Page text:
Other claims, such as the unlimited domain hosting only add to undercut the unlimited bandwidth. Up until a certain point, the amount of sites you host won’t take up too much bandwidth. When you begin to host dozens to hundreds of different web sites, there is no way your cheap web hosting plan can suffice. Eventually, each site will take up enough bandwidth to put you over your designated cap. At that point, all of your sites could experience downtime. This can be a huge problem, especially when a large number of your sites are hosted on the same server.

All of these things come down to common sense. There would be no need for larger plans if the cheaper plans were truly unlimited. With an uncapped populous of users that continuously grow their usage, the only choice left is to force upgrades. Next time you are conned into believing everything that is advertised, look into the fine print. Normally the usage rights are listed out clearly so that users have no way to complain they were misled.

Unfortunately for most people, they overlook these simple laid out rules of use. Next time you are asked to agree to terms of service, remember to read through most of it to see what you are agreeing to. If you fail to do this before purchasing, there is nothing left for you to do when you unexpectedly get capped. Use common sense, read everything before signing, and know your limits. Following these rules will ensure you are never mystified by the cunning offers in front of you.

Review: Google Adsense

Google AdSense is the publisher’s side of Google’s advertising program. The other side is AdWords. The two programs work hand in hand where advertisers pay Google to run their ads as sponsored links on the Google search engine and on approved publisher websites. Google, then rewards qualified publishers by paying them a portion of the ad revenue in return for potential customers or leads. This program is called AdSense.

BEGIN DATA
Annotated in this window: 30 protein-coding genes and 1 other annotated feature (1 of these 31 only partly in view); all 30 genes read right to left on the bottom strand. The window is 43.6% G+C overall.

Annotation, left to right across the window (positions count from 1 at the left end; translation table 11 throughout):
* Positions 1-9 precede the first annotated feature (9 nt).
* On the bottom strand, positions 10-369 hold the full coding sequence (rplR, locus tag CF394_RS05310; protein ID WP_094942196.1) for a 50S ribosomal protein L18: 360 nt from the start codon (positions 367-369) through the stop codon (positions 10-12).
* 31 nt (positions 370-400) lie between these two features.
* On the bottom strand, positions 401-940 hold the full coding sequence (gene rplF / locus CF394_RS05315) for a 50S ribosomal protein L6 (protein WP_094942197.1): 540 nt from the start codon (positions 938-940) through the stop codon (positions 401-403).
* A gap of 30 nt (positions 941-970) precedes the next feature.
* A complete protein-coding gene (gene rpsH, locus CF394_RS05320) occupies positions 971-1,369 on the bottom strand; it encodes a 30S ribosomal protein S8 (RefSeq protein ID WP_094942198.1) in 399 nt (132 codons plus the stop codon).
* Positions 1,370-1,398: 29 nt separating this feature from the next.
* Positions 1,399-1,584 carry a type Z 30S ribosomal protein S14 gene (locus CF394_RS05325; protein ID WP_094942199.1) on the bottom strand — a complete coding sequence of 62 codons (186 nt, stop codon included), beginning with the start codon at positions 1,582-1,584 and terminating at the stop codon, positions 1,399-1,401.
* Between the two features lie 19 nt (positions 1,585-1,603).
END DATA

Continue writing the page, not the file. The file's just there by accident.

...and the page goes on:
People who run developed websites, either through their own domain names or through one of the free blogs, are called publishers. They publish content and maybe sell products of their own or from affiliate programs. Generally speaking, the content must have some value to users, at which time, the publisher or webmaster may apply for a Google AdSense account. Google’s team will review the site for eligibility and then either approve or deny the application. As the long as the site is deemed appropriate, it will be approved. Examples of sites that are not acceptable to Google are adult related sites, sites selling illegal products or services, sites that promote hatred or prejudice, and sites that appear to have been made solely for the purpose of earning AdSense revenue. These sites are called MFA (Made for AdSense) and normally are poor in quality with little or no understandable content.

Once the webmaster is approved to the program, she logs in to her account and finds various ways to promote the ads that other businesses run on Google’s network. Currently, the choices are word ads, word and image ads combined, image only ads, link units (list of four or five keyword links leading to a search page), site search, and ads for feeds. Other options exist but not everyone is approved to use them right away.

Read moreReview: Google Adsense

How Realistic is the Business Model of a “Professional Blogger”

Plenty of new and seasoned webmasters are getting on the “blog wagon”. But is it all that great as a revenue producing strategy? Is it possible to make a good income, even replacing your current job? How should blogging really be used, and what should be the focus of your blog? Basically, the question is “how realistic is the business model of a professional blogger”?

Before we begin our analysis, right off the top we should say, that professional blogging is not a bad business model. In fact, there are thousands of successful bloggers making incredible amounts of money from their blogs, but in reality in proportion to the number of blogs on the internet, very few make real money. The biggest problem can be traced back to what a blog was meant to be. It was a “web log”, a journal or diary of sorts where an individual could talk about her daily activities, and loyal followers came to watch her progress.